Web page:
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Open Access Highly Accessed Research article

Prevalence of self-reported diagnosis of diabetes mellitus and associated risk factors in a national survey in the US population: SHIELD (Study to Help Improve Early evaluation and management of risk factors Leading to Diabetes)

Harold E Bays1, Debbra D Bazata2, Nathaniel G Clark3, James R Gavin4, Andrew J Green5, Sandra J Lewis6, Michael L Reed7, Walter Stewart8, Richard H Chapman9, Kathleen M Fox10 and Susan Grandy11*

Author Affiliations

1 Louisville Metabolic and Atherosclerosis Research Center, Louisville, KY, USA

2 Saint Luke's South Primary Care, Overland Park, KS, USA

3 American Diabetes Association, Alexandria, VA, USA

4 Emory University School of Medicine, Fairburn, GA, USA

5 Midwestern Endocrinology, Overland Park, KS, USA

6 Northwest Cardiovascular Institute, Portland, OR, USA

7 Vedanta Research, Chapel Hill, NC, USA

8 Center for Health Research, Geisinger Health Systems, Danville, PA, USA

9 ValueMedics Research, LLC, Falls Church, VA, USA

10 Strategic Healthcare Solutions, LLC, Monkton, MD, USA

11 AstraZeneca LP, Wilmington, DE, USA

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BMC Public Health 2007, 7:277  doi:10.1186/1471-2458-7-277

Published: 3 October 2007

Abstract

Background

Studies derived from continuous national surveys have shown that the prevalence of diagnosed diabetes mellitus in the US is increasing. This study estimated the prevalence in 2004 of self-reported diagnosis of diabetes and other conditions in a community-based population, using data from the Study to Help Improve Early evaluation and management of risk factors Leading to Diabetes (SHIELD).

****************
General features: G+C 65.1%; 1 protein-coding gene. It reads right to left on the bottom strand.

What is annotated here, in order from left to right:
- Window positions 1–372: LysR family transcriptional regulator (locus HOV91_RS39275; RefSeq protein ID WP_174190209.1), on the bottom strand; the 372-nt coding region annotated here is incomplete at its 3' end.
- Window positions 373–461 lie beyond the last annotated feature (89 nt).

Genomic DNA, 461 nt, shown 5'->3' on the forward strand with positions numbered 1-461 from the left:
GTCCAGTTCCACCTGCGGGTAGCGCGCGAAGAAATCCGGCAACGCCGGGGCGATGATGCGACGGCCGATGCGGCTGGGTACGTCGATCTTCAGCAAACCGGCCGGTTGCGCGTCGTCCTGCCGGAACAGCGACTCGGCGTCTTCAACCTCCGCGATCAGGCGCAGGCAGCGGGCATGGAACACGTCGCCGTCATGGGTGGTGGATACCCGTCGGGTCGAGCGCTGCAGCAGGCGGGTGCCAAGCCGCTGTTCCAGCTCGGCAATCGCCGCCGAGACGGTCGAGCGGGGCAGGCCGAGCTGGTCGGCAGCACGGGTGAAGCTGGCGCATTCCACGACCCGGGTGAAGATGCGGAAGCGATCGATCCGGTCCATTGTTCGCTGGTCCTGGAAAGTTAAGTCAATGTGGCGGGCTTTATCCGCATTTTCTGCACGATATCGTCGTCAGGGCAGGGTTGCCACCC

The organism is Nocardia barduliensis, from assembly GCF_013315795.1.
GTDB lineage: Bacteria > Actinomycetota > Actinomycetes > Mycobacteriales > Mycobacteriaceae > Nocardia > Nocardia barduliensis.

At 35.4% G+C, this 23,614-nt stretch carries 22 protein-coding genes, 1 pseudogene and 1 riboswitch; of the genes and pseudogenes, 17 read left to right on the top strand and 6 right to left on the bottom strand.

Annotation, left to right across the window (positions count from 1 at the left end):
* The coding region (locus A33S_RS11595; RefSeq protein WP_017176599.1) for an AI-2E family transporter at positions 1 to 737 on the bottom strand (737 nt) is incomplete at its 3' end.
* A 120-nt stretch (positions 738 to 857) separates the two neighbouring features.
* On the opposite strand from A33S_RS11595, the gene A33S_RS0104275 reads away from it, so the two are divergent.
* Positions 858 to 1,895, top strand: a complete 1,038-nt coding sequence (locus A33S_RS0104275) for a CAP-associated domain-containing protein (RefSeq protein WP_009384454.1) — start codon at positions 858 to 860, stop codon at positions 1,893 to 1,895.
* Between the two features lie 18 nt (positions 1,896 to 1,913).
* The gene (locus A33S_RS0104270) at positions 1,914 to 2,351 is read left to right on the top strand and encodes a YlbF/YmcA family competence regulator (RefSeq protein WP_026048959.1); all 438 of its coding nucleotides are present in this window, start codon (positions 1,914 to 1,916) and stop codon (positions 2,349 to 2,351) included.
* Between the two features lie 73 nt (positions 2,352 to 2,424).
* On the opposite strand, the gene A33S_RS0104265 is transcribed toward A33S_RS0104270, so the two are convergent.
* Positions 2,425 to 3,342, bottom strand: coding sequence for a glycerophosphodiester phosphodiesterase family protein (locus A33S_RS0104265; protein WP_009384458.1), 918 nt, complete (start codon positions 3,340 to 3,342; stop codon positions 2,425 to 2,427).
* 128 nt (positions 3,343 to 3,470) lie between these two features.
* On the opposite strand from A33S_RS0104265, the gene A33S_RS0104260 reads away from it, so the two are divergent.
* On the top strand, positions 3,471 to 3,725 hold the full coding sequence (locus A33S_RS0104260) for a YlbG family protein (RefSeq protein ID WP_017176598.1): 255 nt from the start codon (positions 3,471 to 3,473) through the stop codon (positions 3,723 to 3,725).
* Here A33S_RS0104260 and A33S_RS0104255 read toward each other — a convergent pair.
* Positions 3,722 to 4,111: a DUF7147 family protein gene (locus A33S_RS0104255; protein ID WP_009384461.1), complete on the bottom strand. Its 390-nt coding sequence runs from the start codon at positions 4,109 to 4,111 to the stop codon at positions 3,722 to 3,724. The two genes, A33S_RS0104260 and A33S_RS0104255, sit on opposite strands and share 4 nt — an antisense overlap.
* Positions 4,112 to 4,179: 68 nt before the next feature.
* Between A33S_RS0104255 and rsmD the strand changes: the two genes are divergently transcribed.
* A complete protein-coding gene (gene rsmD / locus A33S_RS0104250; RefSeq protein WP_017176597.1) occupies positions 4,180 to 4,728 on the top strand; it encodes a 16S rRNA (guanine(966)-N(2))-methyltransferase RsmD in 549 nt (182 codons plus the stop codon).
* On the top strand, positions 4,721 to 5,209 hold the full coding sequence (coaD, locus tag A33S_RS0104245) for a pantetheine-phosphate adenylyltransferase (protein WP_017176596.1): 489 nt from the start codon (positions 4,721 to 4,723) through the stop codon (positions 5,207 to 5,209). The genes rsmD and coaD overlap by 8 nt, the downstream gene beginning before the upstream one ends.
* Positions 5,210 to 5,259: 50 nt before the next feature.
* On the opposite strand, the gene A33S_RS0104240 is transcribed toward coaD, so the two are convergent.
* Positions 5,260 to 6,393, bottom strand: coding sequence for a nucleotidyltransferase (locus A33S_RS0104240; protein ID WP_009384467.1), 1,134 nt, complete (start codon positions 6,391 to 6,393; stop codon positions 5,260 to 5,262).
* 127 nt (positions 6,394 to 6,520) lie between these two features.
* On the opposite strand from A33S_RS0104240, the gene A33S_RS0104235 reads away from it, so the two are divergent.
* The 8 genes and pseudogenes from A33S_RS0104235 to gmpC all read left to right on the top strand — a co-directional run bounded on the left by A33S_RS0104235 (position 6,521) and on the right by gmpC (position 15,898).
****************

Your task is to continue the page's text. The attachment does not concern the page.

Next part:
Methods

The initial screening questionnaire was mailed in 2004 to a stratified random sample of 200,000 households in the US, to identify individuals, age ≥ 18 years of age, with diabetes or risk factors associated with diabetes. Follow-up disease impact questionnaires were then mailed to a representative, stratified random sample of individuals (n = 22,001) in each subgroup of interest (those with diabetes or different numbers of risk factors for diabetes). Estimated national prevalence of diabetes and other conditions was calculated, and compared to prevalence estimates from the National Health and Nutrition Examination Survey (NHANES) 1999–2002.

Results

Response rates were 63.7% for the screening, and 71.8% for the follow-up baseline survey. The SHIELD screening survey found overall prevalence of self-reported diagnosis of diabetes (either type 1 or type 2) was 8.2%, with increased prevalence with increasing age and decreasing income. In logistic regression modeling, individuals were more likely to be diagnosed with type 2 diabetes if they had abdominal obesity (odds ratio [OR] = 3.50; p < 0.0001), BMI ≥28 kg/m2 (OR = 4.04; p < 0.0001), or had been diagnosed with dyslipidemia (OR = 3.95; p < 0.0001), hypertension (OR = 4.82; p < 0.0001), or with cardiovascular disease (OR = 3.38; p < 0.0001).

Conclusion

The SHIELD design allowed for a very large, community-based sample with broad demographic representation of the population of interest. When comparing results from the SHIELD screening survey (self-report only) to those from NHANES 1999–2002 (self-report, clinical and laboratory evaluations), the prevalence of diabetes was similar. SHIELD allows the identification of respondents with and without a current diagnosis of the illness of interest, and potential longitudinal evaluation of risk factors for future diagnosis of that illness.